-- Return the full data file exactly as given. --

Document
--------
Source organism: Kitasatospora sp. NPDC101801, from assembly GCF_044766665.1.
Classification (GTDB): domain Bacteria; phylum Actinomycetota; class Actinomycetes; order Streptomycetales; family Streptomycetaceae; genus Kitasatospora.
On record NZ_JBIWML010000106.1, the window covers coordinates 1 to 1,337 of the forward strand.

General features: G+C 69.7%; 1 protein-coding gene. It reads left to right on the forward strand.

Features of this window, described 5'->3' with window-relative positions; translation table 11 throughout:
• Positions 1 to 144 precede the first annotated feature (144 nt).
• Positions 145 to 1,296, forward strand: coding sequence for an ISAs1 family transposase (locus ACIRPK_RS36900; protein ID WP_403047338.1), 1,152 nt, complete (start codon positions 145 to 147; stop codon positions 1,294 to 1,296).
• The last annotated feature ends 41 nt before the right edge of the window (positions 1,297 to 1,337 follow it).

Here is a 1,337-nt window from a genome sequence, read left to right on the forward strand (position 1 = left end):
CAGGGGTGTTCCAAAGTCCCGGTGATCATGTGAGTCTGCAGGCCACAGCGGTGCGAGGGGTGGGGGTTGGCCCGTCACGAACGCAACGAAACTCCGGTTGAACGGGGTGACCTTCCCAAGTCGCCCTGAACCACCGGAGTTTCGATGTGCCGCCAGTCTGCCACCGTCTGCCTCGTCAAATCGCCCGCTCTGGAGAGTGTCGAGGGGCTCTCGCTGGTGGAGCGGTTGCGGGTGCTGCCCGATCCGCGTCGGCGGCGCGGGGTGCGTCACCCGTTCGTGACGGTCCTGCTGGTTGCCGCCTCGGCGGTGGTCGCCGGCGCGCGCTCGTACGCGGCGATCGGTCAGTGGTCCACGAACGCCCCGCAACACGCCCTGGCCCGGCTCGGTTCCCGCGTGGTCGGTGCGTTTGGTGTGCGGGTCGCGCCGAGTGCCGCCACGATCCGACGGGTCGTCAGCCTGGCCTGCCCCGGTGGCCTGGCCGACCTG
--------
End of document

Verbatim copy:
Source organism: Kitasatospora sp. NPDC101801, from assembly GCF_044766665.1.
Classification (GTDB): domain Bacteria; phylum Actinomycetota; class Actinomycetes; order Streptomycetales; family Streptomycetaceae; genus Kitasatospora.
On record NZ_JBIWML010000106.1, the window covers coordinates 1 to 1,337 of the forward strand.

General features: G+C 69.7%; 1 protein-coding gene. It reads left to right on the forward strand.

Features of this window, described 5'->3' with window-relative positions; translation table 11 throughout:
• Positions 1 to 144 precede the first annotated feature (144 nt).
• Positions 145 to 1,296, forward strand: coding sequence for an ISAs1 family transposase (locus ACIRPK_RS36900; protein ID WP_403047338.1), 1,152 nt, complete (start codon positions 145 to 147; stop codon positions 1,294 to 1,296).
• The last annotated feature ends 41 nt before the right edge of the window (positions 1,297 to 1,337 follow it).

Here is a 1,337-nt window from a genome sequence, read left to right on the forward strand (position 1 = left end):
CAGGGGTGTTCCAAAGTCCCGGTGATCATGTGAGTCTGCAGGCCACAGCGGTGCGAGGGGTGGGGGTTGGCCCGTCACGAACGCAACGAAACTCCGGTTGAACGGGGTGACCTTCCCAAGTCGCCCTGAACCACCGGAGTTTCGATGTGCCGCCAGTCTGCCACCGTCTGCCTCGTCAAATCGCCCGCTCTGGAGAGTGTCGAGGGGCTCTCGCTGGTGGAGCGGTTGCGGGTGCTGCCCGATCCGCGTCGGCGGCGCGGGGTGCGTCACCCGTTCGTGACGGTCCTGCTGGTTGCCGCCTCGGCGGTGGTCGCCGGCGCGCGCTCGTACGCGGCGATCGGTCAGTGGTCCACGAACGCCCCGCAACACGCCCTGGCCCGGCTCGGTTCCCGCGTGGTCGGTGCGTTTGGTGTGCGGGTCGCGCCGAGTGCCGCCACGATCCGACGGGTCGTCAGCCTGGCCTGCCCCGGTGGCCTGGCCGACCTG